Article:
Four political parties have kicked against the complete overhaul of the 1992 Constitution which has served the country for over three decades.
While the Convention People’s Party (CPP) is of the view that the Constitution has outlived its purpose and needs to be reviewed extensively, the two main political parties — the ruling New Patriotic Party (NPP) and the opposition National Democratic Congress (NDC), as well as the Progressive People’s Party (PPP) and the People's National Convention (PNC) — are of the view that the Constitution had served the Fourth Republic well with successful transfers of power and must be maintained, with only a few amendments.
The parties shared their views at the latest Institute of Economic Affairs (IEA) seminar on constitutional review in Accra last Wednesday.
The seminar was part of the IEA's project on reviewing Ghana's 1992 Constitution to promote good governance and sustainable development in the country.
It was chaired by a former Chief Justice, Justice Sophia Akuffo.
A former National Chairman of the NPP, Peter Mac Manu, explained that the amendment should be centred on specific provisions.
For instance, he said, after 30 years of governance under the democratic regime, the Constitution must be amended to allow for the full participation of political parties in the election of metropolitan, municipal and district chief executives (MMDCEs).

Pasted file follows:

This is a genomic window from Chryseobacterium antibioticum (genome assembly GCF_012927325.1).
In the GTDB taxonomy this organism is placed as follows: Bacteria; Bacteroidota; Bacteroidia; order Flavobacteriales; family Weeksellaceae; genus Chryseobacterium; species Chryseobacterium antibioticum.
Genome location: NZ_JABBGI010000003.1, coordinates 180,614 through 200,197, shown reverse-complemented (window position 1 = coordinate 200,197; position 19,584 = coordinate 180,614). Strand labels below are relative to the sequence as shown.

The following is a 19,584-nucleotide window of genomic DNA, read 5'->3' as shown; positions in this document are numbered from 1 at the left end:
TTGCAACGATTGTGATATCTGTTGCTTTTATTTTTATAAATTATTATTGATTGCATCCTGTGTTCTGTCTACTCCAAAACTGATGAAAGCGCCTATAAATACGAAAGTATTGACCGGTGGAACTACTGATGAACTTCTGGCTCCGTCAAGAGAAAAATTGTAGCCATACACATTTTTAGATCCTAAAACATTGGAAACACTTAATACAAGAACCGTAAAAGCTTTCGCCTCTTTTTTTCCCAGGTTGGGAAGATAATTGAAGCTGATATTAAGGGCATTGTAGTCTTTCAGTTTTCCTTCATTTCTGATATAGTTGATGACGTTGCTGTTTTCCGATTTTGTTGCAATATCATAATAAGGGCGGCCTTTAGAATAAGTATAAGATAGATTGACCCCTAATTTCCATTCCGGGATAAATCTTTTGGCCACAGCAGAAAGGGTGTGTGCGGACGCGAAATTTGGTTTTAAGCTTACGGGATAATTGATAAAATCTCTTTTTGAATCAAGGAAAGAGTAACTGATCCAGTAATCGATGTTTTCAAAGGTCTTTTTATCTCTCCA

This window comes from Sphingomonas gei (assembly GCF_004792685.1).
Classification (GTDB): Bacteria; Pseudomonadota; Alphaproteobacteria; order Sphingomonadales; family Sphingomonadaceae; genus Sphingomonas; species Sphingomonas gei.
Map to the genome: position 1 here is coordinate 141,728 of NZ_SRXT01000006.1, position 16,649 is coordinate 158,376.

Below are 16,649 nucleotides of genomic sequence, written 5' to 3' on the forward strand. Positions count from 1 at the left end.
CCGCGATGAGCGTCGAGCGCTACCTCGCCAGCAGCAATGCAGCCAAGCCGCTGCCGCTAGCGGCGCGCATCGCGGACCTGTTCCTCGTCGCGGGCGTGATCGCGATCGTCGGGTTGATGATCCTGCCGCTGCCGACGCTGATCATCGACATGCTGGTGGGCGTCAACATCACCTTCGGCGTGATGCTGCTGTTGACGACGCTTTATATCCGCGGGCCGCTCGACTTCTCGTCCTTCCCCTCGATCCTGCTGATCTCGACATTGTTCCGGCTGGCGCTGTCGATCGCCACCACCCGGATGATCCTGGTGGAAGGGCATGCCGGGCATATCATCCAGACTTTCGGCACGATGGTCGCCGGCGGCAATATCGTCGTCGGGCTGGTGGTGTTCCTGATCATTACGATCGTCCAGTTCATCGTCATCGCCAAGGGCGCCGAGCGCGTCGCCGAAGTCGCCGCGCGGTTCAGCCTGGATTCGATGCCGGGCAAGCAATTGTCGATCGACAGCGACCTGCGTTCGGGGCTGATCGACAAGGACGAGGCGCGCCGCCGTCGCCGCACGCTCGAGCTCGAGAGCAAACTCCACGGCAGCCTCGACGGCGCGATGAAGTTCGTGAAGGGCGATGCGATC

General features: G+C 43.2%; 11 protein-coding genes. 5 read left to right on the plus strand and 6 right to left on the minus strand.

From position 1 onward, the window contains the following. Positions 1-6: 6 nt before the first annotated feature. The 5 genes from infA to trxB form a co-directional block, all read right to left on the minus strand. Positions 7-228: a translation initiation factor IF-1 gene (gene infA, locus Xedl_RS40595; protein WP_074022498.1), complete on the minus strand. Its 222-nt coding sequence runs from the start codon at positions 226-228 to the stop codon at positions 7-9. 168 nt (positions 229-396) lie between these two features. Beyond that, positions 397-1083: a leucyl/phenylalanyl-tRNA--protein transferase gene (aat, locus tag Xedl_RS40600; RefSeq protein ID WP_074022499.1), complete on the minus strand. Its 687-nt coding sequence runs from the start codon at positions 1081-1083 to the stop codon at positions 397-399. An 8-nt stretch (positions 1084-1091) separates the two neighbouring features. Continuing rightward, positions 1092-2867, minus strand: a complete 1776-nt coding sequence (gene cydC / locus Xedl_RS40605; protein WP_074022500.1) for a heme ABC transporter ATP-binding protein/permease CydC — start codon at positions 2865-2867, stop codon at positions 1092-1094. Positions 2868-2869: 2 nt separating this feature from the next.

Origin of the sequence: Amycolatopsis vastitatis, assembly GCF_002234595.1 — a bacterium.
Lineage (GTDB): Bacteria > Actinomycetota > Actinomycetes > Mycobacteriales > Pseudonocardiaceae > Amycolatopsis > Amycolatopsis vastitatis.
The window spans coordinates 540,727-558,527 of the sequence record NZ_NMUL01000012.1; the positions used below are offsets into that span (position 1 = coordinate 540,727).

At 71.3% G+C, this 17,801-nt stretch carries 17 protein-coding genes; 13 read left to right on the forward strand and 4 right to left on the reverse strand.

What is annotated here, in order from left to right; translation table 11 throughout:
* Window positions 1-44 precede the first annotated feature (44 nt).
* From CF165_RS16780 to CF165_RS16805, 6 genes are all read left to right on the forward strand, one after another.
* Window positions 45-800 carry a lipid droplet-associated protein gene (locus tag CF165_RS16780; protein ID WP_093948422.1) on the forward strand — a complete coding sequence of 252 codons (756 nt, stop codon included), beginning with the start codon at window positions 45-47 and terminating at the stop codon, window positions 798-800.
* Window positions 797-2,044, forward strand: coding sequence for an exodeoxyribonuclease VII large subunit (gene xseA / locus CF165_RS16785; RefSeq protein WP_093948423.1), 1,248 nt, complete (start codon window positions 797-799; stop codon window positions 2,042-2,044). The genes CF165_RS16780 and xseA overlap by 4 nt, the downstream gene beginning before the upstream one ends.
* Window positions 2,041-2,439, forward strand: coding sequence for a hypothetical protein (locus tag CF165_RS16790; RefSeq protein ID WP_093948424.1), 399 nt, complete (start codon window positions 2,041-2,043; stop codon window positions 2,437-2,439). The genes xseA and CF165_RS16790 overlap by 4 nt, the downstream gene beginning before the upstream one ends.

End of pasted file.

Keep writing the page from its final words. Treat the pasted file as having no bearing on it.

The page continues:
He said since the Constitution engendered democracy and political tolerance, it was apt for persons to use political parties’ platform to campaign for elections and be sponsored in local level elections.
He cited the district level elections held in the 774 districts in Nigeria, stressing:
“The Constitution must offer a platform to persons to campaign on a political platform.
If we proffer to be democratic, we must demonstrate that not only at the national level but the grass-roots level as well.”
On affirmative action, Mr Mac Manu said in order to ensure gender balance in appointments, the Constitution must make provision for a quota to be reserved for minority groups and women.
On Article 112 (5) of the 1992 Constitution, which states that a bye-election shall be held within 30 days after a vacancy occurs in Parliament, the former NPP Chairman said that provision should be amended to allow the parties to present someone to fill the vacant position in Parliament to save the state money that would be used to organise a bye-election.
Speaking on behalf of the NDC, its National Communications Officer, Sammy Gyamfi, said the party shared in the call for constitutional amendment, but the lack of consensus among the major stakeholders and political parties had hindered a review the Constitution.
He intimated that as a sign of the NDC being agreeable to a review, the late Professor John Evans Atta Mills set up a constitutional review committee to kickstart the process, which saw a white paper being issued on the review.
However, the white paper had not been implemented, he said.
“Any conversation will be meaningless unless it is linked to the consensus among political parties to endure the review of the Constitution,” he said.
He mentioned 10 areas contained in the white paper developed under the NDC regime.